Summary of The Beauty Myth (Culture)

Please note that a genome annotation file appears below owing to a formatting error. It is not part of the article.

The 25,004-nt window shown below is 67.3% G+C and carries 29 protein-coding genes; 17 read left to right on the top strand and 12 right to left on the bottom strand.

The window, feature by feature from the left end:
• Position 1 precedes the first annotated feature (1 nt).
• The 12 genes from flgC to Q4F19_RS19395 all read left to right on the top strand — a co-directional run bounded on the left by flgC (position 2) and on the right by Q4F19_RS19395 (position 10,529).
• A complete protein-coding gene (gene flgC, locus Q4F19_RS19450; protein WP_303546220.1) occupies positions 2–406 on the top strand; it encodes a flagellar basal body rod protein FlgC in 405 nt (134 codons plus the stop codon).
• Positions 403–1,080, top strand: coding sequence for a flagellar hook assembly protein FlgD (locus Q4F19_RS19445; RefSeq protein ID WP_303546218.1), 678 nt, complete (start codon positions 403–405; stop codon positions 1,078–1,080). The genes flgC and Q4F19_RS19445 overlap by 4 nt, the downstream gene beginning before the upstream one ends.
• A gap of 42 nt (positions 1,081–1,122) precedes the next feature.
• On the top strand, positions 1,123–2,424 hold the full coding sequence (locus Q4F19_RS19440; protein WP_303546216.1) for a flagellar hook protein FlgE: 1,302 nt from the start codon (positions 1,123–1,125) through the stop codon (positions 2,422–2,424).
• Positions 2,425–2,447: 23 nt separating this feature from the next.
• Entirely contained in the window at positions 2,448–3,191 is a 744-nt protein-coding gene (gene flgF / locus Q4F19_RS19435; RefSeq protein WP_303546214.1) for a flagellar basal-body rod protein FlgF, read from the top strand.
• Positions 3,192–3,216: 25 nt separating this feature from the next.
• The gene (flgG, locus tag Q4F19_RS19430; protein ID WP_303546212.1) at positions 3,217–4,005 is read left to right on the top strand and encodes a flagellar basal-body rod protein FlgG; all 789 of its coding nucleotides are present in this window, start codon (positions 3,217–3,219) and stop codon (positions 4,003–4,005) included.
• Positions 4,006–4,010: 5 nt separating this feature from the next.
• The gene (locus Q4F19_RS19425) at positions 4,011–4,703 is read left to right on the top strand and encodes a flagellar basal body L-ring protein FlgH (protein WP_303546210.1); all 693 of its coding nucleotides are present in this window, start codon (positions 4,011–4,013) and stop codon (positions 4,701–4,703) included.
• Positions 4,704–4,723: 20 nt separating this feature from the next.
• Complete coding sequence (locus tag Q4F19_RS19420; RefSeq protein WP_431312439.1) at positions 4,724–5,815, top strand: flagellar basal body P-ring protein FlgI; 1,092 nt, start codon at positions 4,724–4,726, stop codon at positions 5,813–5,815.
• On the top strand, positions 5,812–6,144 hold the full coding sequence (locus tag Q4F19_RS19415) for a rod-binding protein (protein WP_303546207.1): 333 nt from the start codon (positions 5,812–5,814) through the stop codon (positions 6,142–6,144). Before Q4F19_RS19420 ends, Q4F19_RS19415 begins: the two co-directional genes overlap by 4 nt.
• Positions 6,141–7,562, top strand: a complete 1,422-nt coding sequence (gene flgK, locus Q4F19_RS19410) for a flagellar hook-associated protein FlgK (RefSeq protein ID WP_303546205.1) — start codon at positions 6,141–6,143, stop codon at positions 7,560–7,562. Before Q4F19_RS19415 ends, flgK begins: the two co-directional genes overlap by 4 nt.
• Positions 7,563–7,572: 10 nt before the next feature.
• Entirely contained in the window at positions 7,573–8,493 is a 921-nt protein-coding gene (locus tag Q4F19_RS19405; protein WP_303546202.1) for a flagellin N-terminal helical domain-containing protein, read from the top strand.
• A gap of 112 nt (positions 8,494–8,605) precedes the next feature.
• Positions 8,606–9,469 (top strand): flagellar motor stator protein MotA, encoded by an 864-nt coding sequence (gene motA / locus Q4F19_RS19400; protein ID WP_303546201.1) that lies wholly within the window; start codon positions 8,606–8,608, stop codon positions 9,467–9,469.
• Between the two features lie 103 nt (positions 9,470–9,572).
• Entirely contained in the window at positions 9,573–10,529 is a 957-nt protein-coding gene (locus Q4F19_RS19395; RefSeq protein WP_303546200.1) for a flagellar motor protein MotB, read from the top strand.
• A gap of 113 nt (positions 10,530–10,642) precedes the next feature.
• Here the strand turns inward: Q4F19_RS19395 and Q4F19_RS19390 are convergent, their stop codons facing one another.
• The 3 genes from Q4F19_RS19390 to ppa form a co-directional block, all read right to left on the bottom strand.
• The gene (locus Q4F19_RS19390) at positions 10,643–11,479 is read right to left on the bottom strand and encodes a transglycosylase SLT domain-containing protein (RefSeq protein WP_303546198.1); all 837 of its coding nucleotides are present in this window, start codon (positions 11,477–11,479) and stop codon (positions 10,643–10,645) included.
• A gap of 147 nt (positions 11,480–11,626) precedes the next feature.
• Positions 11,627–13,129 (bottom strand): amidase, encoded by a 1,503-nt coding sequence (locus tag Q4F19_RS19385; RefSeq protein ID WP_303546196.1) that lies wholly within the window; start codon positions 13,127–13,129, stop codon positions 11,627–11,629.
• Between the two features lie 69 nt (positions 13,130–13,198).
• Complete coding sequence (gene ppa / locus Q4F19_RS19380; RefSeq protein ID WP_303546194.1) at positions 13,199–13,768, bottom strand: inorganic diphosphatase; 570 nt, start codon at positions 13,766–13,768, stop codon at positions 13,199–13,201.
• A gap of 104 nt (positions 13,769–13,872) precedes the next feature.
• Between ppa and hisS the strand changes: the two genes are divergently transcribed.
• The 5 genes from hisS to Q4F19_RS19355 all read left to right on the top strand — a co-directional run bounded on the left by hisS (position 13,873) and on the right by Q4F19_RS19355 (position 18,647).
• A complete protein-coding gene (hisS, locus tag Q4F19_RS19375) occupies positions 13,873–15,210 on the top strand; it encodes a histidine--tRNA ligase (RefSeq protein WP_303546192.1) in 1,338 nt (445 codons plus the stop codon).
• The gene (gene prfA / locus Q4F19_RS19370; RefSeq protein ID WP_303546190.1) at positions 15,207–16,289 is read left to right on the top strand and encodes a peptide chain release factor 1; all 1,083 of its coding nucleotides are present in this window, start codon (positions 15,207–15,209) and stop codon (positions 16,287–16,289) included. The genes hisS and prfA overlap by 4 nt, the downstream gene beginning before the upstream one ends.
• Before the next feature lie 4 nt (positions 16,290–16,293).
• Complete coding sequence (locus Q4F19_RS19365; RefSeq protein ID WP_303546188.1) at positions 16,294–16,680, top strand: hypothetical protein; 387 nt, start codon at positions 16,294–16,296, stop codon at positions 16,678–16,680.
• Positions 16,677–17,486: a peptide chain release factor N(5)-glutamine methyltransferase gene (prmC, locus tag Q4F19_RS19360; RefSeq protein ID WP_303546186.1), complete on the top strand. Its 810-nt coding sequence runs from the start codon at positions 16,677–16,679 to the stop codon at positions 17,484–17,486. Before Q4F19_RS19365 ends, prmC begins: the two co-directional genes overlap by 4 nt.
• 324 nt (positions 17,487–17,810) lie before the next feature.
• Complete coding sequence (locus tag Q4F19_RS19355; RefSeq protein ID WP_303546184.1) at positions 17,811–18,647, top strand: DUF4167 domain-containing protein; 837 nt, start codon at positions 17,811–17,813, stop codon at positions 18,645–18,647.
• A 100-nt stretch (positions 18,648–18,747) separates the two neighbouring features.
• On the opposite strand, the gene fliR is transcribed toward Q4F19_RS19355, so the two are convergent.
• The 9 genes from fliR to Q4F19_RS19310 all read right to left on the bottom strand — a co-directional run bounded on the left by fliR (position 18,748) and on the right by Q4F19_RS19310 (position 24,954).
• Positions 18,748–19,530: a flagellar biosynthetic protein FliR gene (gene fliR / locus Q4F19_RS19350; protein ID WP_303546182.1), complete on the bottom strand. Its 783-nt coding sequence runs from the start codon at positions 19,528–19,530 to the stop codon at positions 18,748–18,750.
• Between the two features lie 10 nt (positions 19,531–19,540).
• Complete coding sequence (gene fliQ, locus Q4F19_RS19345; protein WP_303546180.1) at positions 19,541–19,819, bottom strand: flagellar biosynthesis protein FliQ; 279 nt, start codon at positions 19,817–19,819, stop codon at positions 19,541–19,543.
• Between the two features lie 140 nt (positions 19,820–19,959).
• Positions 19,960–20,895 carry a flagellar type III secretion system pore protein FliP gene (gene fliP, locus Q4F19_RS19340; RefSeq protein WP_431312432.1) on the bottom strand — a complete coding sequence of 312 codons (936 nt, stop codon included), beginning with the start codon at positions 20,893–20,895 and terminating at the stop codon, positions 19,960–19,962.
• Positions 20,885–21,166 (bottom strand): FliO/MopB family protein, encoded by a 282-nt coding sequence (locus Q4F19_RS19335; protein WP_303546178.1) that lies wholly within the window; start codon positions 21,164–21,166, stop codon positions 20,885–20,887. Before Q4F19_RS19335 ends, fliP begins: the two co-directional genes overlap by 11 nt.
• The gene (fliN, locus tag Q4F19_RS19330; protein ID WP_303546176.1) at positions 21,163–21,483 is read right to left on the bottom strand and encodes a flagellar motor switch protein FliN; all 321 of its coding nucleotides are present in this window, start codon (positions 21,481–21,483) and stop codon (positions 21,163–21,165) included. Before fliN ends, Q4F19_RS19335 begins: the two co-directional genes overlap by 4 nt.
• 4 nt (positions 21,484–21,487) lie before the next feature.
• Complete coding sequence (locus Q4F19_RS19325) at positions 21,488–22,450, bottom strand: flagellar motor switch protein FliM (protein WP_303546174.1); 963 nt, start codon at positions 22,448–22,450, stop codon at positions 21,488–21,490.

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‘The Beauty Myth’ is an obsession with physically looking ‘perfect’ and traps the modern woman in an endless cycle of hope, self-consciousness, and self-hatred as she tries to achieve what society has deemed "the flawless beauty" regardless of whether it is realistic or not. Naomi Wolf censures the exploitation of women by the fashion, beauty and advertising industries, particularly in women’s magazines as we delve deeper in to the chapter on ‘Culture’. She claims that as a result of being sequestered from the world and isolated from one another, the only real women’s space in modern mass culture where women can seek solidarity is through women’s magazines. Ironically, it is through the same myth that women are brought together and driven apart. These women may not share any particularly close relationship, but develop a sense of solidarity through sharing similar interests, agenda, or worldview. When a reader sees ‘The Face’, it is not because of how beautiful she looks, but the power of millions of other women seeing it and knowing it too. Wolf cites further evidence using magazines such as Vogue and Cosmopolitan (explained during group presentation). By investigating why women, unlike men, can easily succumb to such evils, Wolf provides some answers to this multifaceted issue by illustrating magazines as the only a vital piece of mass media that directly communicates with women, so they are very important to women despite the manipulative and condescending approach for which the advertisers persistently deploy; and consequently, women are also restrained by generations of poor education (ex. Heroine = beauty, but never both beauty and brains) and limited encouragement or opportunity for critical thinking (Ex. Career women were generally viewed negatively and ‘unhealthy’ especially from the advertisers’ point of view because they were ‘too critical’). With this
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